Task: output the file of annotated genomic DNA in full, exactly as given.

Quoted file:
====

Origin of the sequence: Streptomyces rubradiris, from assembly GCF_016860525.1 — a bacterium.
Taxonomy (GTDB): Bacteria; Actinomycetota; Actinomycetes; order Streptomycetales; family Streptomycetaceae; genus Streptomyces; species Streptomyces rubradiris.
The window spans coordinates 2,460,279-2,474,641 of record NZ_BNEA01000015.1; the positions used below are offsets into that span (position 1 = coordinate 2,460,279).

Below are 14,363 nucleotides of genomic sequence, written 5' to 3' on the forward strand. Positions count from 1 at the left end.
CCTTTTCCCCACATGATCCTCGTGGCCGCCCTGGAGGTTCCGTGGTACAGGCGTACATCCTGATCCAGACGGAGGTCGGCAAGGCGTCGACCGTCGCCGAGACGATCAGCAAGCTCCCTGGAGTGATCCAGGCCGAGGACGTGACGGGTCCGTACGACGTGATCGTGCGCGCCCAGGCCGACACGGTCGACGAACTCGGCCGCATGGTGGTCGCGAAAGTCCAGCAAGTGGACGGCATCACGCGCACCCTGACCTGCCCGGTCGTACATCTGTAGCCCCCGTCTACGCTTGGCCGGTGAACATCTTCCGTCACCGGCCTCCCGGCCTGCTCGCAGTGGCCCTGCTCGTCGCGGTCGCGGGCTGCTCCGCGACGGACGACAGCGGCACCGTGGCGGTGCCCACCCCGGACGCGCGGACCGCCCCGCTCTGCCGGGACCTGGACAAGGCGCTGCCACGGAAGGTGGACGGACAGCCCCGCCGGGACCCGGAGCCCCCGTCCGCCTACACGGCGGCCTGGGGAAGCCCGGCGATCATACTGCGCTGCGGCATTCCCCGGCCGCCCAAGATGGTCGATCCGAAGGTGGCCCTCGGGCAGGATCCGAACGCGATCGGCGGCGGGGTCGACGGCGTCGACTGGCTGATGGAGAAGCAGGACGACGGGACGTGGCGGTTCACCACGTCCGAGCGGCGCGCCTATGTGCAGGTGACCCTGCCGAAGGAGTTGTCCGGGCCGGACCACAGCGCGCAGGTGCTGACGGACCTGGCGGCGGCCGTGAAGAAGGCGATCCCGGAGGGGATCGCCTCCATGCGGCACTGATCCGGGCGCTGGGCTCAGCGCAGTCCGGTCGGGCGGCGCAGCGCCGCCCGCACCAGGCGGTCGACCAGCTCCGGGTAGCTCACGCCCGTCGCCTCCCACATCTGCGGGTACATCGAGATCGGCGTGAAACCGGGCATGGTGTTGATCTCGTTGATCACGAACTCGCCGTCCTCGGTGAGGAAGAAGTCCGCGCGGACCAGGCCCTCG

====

Origin of the sequence: Streptomyces rubradiris, from assembly GCF_016860525.1 — a bacterium.
Taxonomy (GTDB): Bacteria; Actinomycetota; Actinomycetes; order Streptomycetales; family Streptomycetaceae; genus Streptomyces; species Streptomyces rubradiris.
The window spans coordinates 2,460,279-2,474,641 of record NZ_BNEA01000015.1; the positions used below are offsets into that span (position 1 = coordinate 2,460,279).

Below are 14,363 nucleotides of genomic sequence, written 5' to 3' on the forward strand. Positions count from 1 at the left end.
CCTTTTCCCCACATGATCCTCGTGGCCGCCCTGGAGGTTCCGTGGTACAGGCGTACATCCTGATCCAGACGGAGGTCGGCAAGGCGTCGACCGTCGCCGAGACGATCAGCAAGCTCCCTGGAGTGATCCAGGCCGAGGACGTGACGGGTCCGTACGACGTGATCGTGCGCGCCCAGGCCGACACGGTCGACGAACTCGGCCGCATGGTGGTCGCGAAAGTCCAGCAAGTGGACGGCATCACGCGCACCCTGACCTGCCCGGTCGTACATCTGTAGCCCCCGTCTACGCTTGGCCGGTGAACATCTTCCGTCACCGGCCTCCCGGCCTGCTCGCAGTGGCCCTGCTCGTCGCGGTCGCGGGCTGCTCCGCGACGGACGACAGCGGCACCGTGGCGGTGCCCACCCCGGACGCGCGGACCGCCCCGCTCTGCCGGGACCTGGACAAGGCGCTGCCACGGAAGGTGGACGGACAGCCCCGCCGGGACCCGGAGCCCCCGTCCGCCTACACGGCGGCCTGGGGAAGCCCGGCGATCATACTGCGCTGCGGCATTCCCCGGCCGCCCAAGATGGTCGATCCGAAGGTGGCCCTCGGGCAGGATCCGAACGCGATCGGCGGCGGGGTCGACGGCGTCGACTGGCTGATGGAGAAGCAGGACGACGGGACGTGGCGGTTCACCACGTCCGAGCGGCGCGCCTATGTGCAGGTGACCCTGCCGAAGGAGTTGTCCGGGCCGGACCACAGCGCGCAGGTGCTGACGGACCTGGCGGCGGCCGTGAAGAAGGCGATCCCGGAGGGGATCGCCTCCATGCGGCACTGATCCGGGCGCTGGGCTCAGCGCAGTCCGGTCGGGCGGCGCAGCGCCGCCCGCACCAGGCGGTCGACCAGCTCCGGGTAGCTCACGCCCGTCGCCTCCCACATCTGCGGGTACATCGAGATCGGCGTGAAACCGGGCATGGTGTTGATCTCGTTGATCACGAACTCGCCGTCCTCGGTGAGGAAGAAGTCCGCGCGGACCAGGCCCTCG